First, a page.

Ever since I started my audio lover’s journey in college, I’ve been a huge fan of audio equipment and have probably amassed a collection of 10 pairs of headphones and earphones.
Unfortunately, wired audio devices can be boring to manage. I’m sure we’ve had experiences with headphones breaking after accidentally dropping them due to tangled wires.
Fortunately, over the years we have seen more and more wireless audio equipment appear thanks to the improvement in Bluetooth technology. However, if you talk to an audiophile (I don’t quite consider myself that way yet), they’ll tell you that wireless headphones will never outperform wired headphones in terms of audio quality.
At first I thought I would never sacrifice my love of audio quality for convenience, but that changed when I discovered the Sony WF-1000XM3. Since then, my love for wireless audio has grown tenfold.
It was enough to convince me, and it now serves as my daily earphones. That was until I got my hands on the new one Sony WF-1000XM4. But, how does it compare to the previous generation (WF-1000XM3) and Apple Airpods Pro?
At first glance, I noticed that the WF-1000XM4’s body is slightly smaller than the previous generation, which improves its portability. Surprisingly of the 3, only the WF-1000XM4 could stand on its own, while the others had a rounded bottom.
That said, the case isn’t the only thing that’s shrunk. Compared to the XM3 the XM4 buds are smaller and for me they fit much better. With the XM3, I’ve always had the annoying feeling that they fall out of my ears as soon as I start to move too much.
So I feel more secure taking them for a run too. Not to mention that the XM4 is also rated IPX4, so it can withstand sweat and rain.
While pairing the XM4 to my phone was pretty straightforward, you’ll need to download the Sony Headphones Connect app to fully utilize the headphones’ capabilities. Unfortunately the update was boring as I had to make sure my phone was nearby and had to update it a few times for it to complete. But once the update is complete, everything is fine the rest of the way.
Small but packs a punch
From an audio perspective, note that this is a subjective opinion and your mileage may vary. I review the XM4 based on my own musical preferences and tastes.
Personally, I liked the sound of the XM4 more than that of the XM3. It could be due to a placebo or premium ear tips, but the music on the XM4 sounded cleaner, clearer, and had a more defined bass.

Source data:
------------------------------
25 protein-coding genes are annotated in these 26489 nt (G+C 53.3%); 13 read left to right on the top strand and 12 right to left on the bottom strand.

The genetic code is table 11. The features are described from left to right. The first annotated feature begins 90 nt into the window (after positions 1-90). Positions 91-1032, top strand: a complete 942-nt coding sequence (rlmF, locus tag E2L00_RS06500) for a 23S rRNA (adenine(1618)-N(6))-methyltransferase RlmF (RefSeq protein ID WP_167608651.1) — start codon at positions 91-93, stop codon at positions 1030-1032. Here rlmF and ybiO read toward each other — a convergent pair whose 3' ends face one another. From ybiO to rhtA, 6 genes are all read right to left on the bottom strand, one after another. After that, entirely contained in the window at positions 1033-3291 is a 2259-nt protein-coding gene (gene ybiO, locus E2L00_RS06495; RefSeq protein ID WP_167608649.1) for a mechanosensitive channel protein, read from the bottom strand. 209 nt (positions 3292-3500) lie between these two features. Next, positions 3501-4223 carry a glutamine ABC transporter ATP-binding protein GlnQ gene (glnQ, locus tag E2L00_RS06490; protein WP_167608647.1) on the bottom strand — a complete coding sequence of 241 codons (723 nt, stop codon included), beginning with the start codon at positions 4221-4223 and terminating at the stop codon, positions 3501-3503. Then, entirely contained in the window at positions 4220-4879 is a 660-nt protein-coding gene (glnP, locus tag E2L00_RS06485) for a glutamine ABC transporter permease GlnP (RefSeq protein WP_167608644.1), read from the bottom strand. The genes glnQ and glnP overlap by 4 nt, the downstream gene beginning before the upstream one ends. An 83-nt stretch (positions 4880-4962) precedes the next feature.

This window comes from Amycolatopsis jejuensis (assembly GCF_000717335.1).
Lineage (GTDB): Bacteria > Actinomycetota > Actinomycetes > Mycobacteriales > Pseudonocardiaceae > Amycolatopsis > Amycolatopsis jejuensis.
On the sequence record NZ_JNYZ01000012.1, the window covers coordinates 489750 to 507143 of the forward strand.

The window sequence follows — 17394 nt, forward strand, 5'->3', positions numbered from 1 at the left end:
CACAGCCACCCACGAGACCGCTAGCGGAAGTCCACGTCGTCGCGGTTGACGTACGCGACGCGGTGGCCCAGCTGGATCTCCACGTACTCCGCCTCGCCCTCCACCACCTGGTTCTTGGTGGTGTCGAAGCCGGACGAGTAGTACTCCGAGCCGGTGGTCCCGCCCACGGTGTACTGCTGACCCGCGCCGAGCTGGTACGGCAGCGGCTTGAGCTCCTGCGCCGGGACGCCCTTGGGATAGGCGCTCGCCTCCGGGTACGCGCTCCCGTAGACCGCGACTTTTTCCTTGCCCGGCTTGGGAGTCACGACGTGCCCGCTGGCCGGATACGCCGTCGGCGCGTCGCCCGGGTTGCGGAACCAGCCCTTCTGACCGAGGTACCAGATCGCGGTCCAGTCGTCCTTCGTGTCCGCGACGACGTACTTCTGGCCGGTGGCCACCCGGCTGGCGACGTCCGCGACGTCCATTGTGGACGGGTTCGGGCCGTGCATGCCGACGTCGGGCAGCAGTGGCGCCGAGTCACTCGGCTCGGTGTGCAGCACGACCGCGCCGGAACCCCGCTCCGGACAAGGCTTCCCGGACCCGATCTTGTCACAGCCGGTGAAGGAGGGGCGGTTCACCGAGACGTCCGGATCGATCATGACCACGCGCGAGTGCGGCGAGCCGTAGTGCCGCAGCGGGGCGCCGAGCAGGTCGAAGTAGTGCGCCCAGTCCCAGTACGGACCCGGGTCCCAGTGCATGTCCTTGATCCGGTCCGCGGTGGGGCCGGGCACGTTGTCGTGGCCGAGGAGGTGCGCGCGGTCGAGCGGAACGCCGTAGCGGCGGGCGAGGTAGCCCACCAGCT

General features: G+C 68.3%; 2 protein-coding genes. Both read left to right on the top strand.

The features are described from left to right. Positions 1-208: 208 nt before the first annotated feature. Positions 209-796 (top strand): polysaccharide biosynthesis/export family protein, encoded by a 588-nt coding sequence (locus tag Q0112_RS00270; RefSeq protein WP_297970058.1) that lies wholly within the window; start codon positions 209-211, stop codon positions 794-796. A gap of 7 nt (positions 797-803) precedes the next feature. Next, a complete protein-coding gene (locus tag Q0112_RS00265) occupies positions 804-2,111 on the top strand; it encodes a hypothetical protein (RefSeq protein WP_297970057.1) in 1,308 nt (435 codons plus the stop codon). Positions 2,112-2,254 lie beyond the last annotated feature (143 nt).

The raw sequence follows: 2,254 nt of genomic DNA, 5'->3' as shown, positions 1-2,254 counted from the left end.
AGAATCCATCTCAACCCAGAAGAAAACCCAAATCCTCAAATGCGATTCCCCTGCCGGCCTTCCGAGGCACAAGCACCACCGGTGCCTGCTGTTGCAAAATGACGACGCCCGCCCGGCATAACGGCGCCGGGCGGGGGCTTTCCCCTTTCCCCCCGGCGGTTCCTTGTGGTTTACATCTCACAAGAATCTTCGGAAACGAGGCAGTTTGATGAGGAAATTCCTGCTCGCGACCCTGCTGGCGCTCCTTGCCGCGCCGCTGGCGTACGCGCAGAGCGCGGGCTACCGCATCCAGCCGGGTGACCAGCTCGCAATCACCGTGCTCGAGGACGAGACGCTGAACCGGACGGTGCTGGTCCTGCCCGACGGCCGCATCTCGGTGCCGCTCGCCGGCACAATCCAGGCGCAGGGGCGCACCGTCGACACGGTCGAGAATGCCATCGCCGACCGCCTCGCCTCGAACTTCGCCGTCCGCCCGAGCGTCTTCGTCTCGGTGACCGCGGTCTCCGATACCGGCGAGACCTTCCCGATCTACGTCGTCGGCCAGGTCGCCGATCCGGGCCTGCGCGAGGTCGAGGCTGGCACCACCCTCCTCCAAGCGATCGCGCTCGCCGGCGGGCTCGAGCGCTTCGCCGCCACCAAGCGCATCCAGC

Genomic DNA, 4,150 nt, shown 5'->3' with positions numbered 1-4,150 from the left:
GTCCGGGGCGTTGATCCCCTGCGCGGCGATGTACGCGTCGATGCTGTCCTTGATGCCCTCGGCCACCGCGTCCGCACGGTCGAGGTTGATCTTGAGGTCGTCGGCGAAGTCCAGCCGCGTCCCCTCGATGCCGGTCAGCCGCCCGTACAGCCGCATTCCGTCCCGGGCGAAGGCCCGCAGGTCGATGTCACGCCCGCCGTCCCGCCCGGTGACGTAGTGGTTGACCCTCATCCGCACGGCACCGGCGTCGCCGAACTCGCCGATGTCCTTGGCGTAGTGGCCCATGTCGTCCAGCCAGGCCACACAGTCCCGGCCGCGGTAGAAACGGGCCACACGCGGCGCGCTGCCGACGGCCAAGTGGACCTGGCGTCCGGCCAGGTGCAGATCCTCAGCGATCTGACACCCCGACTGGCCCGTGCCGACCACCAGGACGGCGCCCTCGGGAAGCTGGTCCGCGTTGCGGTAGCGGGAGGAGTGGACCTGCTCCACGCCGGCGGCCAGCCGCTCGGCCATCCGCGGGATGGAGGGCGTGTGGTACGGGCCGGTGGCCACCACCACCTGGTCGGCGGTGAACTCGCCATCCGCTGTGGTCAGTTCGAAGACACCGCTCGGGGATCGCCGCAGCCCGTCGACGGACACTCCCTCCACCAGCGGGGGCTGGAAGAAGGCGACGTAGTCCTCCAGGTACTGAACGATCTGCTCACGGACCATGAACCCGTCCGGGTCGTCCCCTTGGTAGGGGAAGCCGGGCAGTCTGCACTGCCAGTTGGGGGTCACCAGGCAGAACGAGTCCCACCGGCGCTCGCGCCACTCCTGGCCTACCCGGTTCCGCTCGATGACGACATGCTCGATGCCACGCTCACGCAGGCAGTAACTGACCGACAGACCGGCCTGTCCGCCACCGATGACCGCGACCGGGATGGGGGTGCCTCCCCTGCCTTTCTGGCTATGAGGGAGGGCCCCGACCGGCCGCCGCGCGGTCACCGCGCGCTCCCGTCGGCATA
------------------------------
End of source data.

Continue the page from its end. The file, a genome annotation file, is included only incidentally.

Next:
Faced with the Apple Airpods Pro, I can honestly say that I prefer the XM4s (this also comes from an average Apple enthusiast) due to the ability to change the EQ to suit my own preferences. If you want more bass or more treble, you can change them accordingly. With Airpods Pro, you’re stuck with presets in Apple’s music settings unless you tinker with it through third-party means.
Other notable features
The XM4 comes with 8 hours of listening with noise cancellation on and an additional 16 hours of battery life from the case. If you turn off noise cancellation, you can even extend it up to 32 hours of listening time in total. Meanwhile, the XM3 and Airpods Pro hover around 30 hours and 28 hours respectively.
Personally, I’ve also noticed that among the three, the XM4 has better noise cancellation, better than the Airpods Pro itself. I have a fan that blows straight in my face when I’m working, and the XM4 manages to cancel out most of the wind noise, while the Airpods Pro lets in a bit of noise every now and then.
Unfortunately, the XM4 has a downside that Sony has not been able to fully master. Call quality is not on par with Airpods Pro, but slightly better than XM3.
Another downside of the XM4 is that it cannot be paired with multiple devices. It will take some time to unpair your phone and pair it with your PC. While the Airpods Pro can’t do this seamlessly either, you can quickly unpair and pair the headphones between Apple devices.
With the way our lives are now connected to devices, it makes perfect sense that more brands are allowing multipoint connections, and that’s something Sony should improve on to increase adoption.
Personally, I will put the Sony WF-1000XM4 as my TWS (truly wireless) headphones of choice, even when using an iPhone. Its music quality, battery life, and noise cancellation all sit on the pedestal of TWS headphones.
However, its price of RM 1,099 might put some people off. But if you want the best of the best, this is a decent pickup. If headphones aren’t your choice, the Sony WH-1000XM4, which is the headphone version, is also worth a look.
Here are some specs for geeks:
|Sony WF-1000XM4||Sony WF-1000XM3||Apple Airpods Pro|
|Price||RM1 099||RM899||RM1 099|
|Battery life (buds)||Up to 12 hours (NC disabled)||Up to 8 hours (NC disabled)||Up to 5 hours (NC disabled)|
|Battery life (housing)||Up to 32 hours||Up to 30 hours||Up to 28 hours|
|Noise suppression||Active noise cancellation + Ambient noise mode||Active noise cancellation||Active noise cancellation + Transparency mode|
|An audio codec||SBC, AAC, LDAC||SBC, AAC||SBC, AAC|
- You can learn more about the Sony WF-1000XM4 here.
- To learn more about the Vice President’s verdicts, click here.
VP Verdict is a series where we try and personally test products, services, modes and applications. Want to suggest something else to try? Leave a comment here or send the suggestion to our Facebook page.